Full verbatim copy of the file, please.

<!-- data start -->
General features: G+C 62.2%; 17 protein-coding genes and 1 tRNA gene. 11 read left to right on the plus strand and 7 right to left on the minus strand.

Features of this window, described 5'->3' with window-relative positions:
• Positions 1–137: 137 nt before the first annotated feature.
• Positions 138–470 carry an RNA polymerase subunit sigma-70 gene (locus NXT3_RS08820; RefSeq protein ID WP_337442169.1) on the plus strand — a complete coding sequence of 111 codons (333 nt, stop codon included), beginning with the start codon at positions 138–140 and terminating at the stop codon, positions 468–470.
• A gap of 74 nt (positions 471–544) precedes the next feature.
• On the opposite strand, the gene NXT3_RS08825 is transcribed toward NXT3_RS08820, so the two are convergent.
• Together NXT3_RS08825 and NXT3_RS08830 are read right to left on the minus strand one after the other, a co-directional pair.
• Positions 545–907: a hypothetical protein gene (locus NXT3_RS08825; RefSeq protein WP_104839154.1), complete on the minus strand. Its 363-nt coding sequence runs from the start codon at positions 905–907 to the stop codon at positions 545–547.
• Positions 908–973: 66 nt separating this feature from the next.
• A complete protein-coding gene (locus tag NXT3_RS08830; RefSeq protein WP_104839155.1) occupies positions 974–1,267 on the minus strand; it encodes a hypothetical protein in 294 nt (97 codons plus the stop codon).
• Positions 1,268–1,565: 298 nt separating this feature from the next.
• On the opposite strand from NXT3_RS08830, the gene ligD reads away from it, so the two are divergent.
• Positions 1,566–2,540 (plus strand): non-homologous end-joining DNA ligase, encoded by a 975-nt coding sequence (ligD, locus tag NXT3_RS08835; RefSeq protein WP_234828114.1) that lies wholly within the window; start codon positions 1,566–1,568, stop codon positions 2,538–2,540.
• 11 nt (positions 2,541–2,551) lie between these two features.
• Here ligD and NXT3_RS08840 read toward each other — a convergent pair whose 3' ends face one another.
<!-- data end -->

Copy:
General features: G+C 62.2%; 17 protein-coding genes and 1 tRNA gene. 11 read left to right on the plus strand and 7 right to left on the minus strand.

Features of this window, described 5'->3' with window-relative positions:
• Positions 1–137: 137 nt before the first annotated feature.
• Positions 138–470 carry an RNA polymerase subunit sigma-70 gene (locus NXT3_RS08820; RefSeq protein ID WP_337442169.1) on the plus strand — a complete coding sequence of 111 codons (333 nt, stop codon included), beginning with the start codon at positions 138–140 and terminating at the stop codon, positions 468–470.
• A gap of 74 nt (positions 471–544) precedes the next feature.
• On the opposite strand, the gene NXT3_RS08825 is transcribed toward NXT3_RS08820, so the two are convergent.
• Together NXT3_RS08825 and NXT3_RS08830 are read right to left on the minus strand one after the other, a co-directional pair.
• Positions 545–907: a hypothetical protein gene (locus NXT3_RS08825; RefSeq protein WP_104839154.1), complete on the minus strand. Its 363-nt coding sequence runs from the start codon at positions 905–907 to the stop codon at positions 545–547.
• Positions 908–973: 66 nt separating this feature from the next.
• A complete protein-coding gene (locus tag NXT3_RS08830; RefSeq protein WP_104839155.1) occupies positions 974–1,267 on the minus strand; it encodes a hypothetical protein in 294 nt (97 codons plus the stop codon).
• Positions 1,268–1,565: 298 nt separating this feature from the next.
• On the opposite strand from NXT3_RS08830, the gene ligD reads away from it, so the two are divergent.
• Positions 1,566–2,540 (plus strand): non-homologous end-joining DNA ligase, encoded by a 975-nt coding sequence (ligD, locus tag NXT3_RS08835; RefSeq protein WP_234828114.1) that lies wholly within the window; start codon positions 1,566–1,568, stop codon positions 2,538–2,540.
• 11 nt (positions 2,541–2,551) lie between these two features.
• Here ligD and NXT3_RS08840 read toward each other — a convergent pair whose 3' ends face one another.